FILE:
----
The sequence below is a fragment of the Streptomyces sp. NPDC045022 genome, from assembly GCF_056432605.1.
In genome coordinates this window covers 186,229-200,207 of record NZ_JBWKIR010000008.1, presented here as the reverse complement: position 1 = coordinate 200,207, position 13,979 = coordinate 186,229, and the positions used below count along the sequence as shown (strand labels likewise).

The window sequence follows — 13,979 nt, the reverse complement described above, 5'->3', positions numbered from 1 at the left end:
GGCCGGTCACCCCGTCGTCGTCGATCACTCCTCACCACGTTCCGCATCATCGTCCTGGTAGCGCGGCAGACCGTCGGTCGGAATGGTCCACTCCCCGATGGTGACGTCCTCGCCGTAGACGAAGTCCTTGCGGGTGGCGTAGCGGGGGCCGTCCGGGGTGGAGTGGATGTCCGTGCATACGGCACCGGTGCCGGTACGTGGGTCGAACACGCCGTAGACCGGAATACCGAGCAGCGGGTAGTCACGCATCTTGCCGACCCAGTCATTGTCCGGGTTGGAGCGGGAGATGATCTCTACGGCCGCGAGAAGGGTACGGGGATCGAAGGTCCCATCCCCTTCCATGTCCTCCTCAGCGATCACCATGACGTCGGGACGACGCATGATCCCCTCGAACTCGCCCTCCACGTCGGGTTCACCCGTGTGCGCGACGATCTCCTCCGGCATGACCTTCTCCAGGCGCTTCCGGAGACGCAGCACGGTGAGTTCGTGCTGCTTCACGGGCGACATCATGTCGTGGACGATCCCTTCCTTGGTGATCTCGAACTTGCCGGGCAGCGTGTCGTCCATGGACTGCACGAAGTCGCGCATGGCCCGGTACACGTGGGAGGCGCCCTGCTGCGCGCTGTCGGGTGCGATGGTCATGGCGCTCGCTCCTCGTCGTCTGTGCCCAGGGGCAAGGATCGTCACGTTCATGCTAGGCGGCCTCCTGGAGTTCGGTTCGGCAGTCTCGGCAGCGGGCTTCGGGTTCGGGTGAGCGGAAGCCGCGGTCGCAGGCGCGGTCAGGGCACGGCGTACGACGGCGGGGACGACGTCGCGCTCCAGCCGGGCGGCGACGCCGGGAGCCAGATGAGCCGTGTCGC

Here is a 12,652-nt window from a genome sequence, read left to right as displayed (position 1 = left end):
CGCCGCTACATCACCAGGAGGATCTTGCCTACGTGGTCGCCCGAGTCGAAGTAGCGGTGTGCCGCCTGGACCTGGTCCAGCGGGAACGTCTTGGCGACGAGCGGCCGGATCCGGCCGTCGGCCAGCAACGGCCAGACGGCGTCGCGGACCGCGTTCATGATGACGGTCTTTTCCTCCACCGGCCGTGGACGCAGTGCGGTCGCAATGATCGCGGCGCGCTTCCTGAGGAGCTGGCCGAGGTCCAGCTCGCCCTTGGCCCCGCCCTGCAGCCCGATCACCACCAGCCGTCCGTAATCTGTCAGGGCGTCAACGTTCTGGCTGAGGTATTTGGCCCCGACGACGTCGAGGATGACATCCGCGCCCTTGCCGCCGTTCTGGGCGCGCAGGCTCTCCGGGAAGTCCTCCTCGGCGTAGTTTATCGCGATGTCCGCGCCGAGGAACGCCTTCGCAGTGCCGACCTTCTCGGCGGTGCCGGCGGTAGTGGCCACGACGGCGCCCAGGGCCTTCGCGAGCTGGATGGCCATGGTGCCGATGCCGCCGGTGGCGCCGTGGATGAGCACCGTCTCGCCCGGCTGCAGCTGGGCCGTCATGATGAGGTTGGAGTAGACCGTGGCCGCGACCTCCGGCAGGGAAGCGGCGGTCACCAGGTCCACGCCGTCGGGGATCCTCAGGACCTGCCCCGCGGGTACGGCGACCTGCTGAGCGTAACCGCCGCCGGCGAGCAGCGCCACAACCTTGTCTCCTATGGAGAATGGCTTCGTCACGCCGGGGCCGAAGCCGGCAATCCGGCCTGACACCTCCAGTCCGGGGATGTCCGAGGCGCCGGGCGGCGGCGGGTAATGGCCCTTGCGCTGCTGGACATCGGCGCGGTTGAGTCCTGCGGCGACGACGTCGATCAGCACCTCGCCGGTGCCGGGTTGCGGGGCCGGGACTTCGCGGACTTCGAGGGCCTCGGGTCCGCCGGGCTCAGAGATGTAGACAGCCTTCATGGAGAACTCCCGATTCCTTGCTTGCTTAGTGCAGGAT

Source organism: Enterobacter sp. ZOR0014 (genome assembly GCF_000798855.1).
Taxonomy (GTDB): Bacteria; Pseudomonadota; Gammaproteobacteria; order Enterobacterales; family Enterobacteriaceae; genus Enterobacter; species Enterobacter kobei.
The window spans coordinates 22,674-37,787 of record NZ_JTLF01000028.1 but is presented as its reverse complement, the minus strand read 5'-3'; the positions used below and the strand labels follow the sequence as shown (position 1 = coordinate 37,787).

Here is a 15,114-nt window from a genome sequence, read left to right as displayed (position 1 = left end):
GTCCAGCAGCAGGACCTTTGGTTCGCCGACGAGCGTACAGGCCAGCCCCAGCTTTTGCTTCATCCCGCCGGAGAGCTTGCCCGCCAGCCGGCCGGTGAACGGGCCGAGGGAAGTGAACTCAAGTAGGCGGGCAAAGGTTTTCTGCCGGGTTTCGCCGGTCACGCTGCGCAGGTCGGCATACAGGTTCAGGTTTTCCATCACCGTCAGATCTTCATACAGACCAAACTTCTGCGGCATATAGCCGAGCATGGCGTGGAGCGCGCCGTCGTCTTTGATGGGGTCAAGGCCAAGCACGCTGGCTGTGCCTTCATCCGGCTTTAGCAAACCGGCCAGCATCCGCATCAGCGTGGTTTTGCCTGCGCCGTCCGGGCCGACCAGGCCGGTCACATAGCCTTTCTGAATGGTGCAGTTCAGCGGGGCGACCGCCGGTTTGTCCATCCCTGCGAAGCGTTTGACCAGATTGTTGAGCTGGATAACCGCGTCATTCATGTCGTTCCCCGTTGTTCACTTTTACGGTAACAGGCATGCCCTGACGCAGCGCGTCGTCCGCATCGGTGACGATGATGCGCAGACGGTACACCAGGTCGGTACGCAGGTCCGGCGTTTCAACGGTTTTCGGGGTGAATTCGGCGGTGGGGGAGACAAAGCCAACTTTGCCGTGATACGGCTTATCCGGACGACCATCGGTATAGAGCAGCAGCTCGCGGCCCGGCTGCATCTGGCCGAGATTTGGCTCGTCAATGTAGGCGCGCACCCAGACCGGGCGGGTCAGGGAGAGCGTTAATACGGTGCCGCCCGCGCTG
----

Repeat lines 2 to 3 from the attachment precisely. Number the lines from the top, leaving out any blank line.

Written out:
In genome coordinates this window covers 186,229-200,207 of record NZ_JBWKIR010000008.1, presented here as the reverse complement: position 1 = coordinate 200,207, position 13,979 = coordinate 186,229, and the positions used below count along the sequence as shown (strand labels likewise).

The window sequence follows — 13,979 nt, the reverse complement described above, 5'->3', positions numbered from 1 at the left end: